I've been there.
My chronic low back pain developed from driving up to 4 hours per day with my commute to work and it cost my company money, it's cost me sleep and discomfort on long journeys to see family, which should be joyful.
80% of working age Brits suffer with non specific low back pain at some point in their lives and once they've suffered with it once, they're 75% likely to get it again.
This means 60 people in 100 will have low back pain more than once.
That figure is astonishing, and many of us don't talk about it on a daily basis. But you might not be that person. What if you're the person who has had months off work, who finds it difficult to face the day, who has seen the physio for months and is now on strong painkillers like tramadol. What if, as a result of your chronic pain you now suffer with obesity, you're pre-diabetic, you are depressed and suffer with anxiety. How can you get out of that hole!?
It's not easy. But it is possible and there's so much support out there. Of course you're probably already talking to your GP and a therapist and or physiotherapist. Did you know you can go onto the Register of Exercise Professionals and look for exercise specialists that can help you?
Exercise is great because it helps your muscles to support the area in pain, sometimes relieving that pain; it makes you feel strong; it helps you keep your body weight down and it releases all the happy hormones. It's that first step that takes the most courage. Or even saying to your GP - this isn't enough.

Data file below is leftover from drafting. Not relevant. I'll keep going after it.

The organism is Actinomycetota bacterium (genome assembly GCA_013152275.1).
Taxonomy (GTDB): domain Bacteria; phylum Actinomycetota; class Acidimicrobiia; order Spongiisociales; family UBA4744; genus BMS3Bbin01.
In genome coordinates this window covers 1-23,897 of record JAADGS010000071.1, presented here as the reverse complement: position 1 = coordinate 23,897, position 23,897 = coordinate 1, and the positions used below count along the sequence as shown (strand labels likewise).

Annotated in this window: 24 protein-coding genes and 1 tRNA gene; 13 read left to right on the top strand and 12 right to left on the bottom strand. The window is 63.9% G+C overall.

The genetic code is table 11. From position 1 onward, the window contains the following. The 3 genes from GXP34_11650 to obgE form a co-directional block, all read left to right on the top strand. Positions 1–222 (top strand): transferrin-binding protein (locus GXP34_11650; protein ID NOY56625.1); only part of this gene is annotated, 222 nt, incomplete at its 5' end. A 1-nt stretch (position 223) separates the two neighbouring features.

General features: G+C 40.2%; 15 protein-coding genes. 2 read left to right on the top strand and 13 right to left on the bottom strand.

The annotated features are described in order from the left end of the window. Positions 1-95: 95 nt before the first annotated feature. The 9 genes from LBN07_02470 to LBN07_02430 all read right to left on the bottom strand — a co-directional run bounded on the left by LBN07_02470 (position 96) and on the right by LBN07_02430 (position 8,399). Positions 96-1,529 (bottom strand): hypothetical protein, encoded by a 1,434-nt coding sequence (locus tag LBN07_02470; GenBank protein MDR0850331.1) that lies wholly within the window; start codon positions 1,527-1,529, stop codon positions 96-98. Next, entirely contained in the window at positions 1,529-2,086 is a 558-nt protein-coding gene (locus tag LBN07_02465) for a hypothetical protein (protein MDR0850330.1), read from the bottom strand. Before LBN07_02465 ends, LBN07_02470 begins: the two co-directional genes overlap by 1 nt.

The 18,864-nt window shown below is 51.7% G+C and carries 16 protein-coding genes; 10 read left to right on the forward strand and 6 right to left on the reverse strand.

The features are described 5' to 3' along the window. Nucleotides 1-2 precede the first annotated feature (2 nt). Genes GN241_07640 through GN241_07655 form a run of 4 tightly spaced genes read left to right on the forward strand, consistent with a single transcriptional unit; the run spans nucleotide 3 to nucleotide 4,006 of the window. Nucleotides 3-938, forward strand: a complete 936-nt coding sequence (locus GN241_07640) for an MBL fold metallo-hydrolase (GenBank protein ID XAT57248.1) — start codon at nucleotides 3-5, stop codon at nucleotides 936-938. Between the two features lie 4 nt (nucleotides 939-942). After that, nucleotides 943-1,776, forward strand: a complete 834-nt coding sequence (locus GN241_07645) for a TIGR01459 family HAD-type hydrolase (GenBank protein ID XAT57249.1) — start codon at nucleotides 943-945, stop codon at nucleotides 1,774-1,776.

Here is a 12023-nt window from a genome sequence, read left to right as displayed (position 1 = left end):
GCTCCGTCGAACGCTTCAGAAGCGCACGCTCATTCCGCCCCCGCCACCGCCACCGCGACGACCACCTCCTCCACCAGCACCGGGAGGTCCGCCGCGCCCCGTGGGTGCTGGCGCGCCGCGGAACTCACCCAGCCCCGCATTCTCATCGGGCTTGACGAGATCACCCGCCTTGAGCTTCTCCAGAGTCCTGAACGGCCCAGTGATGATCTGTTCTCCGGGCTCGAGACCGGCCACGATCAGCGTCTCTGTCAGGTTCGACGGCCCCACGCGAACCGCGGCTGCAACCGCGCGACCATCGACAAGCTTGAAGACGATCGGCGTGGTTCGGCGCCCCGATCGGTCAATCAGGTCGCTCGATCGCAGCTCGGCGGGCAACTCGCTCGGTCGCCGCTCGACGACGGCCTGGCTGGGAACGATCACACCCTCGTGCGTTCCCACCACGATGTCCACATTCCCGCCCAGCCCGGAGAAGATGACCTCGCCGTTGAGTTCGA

You need to take ownership of the problem and do something for you, for your life, to help you live rather than exist. It's really tough and sometimes the last thing you want to do is even leave the house but as I say to my own sister there's always a way.
Throughout periods of acute pain, I have been able to life very heavy weights and this really helps me feel powerful and keeps my mind healthy. It also offers me a route to connect with others and I've been really surprised at how true the statistics are when I mention my back.
Take that first step today and be proud of yourself when you do.
Here's a great blog by my good friend Alice if you want to read more about chronic pain: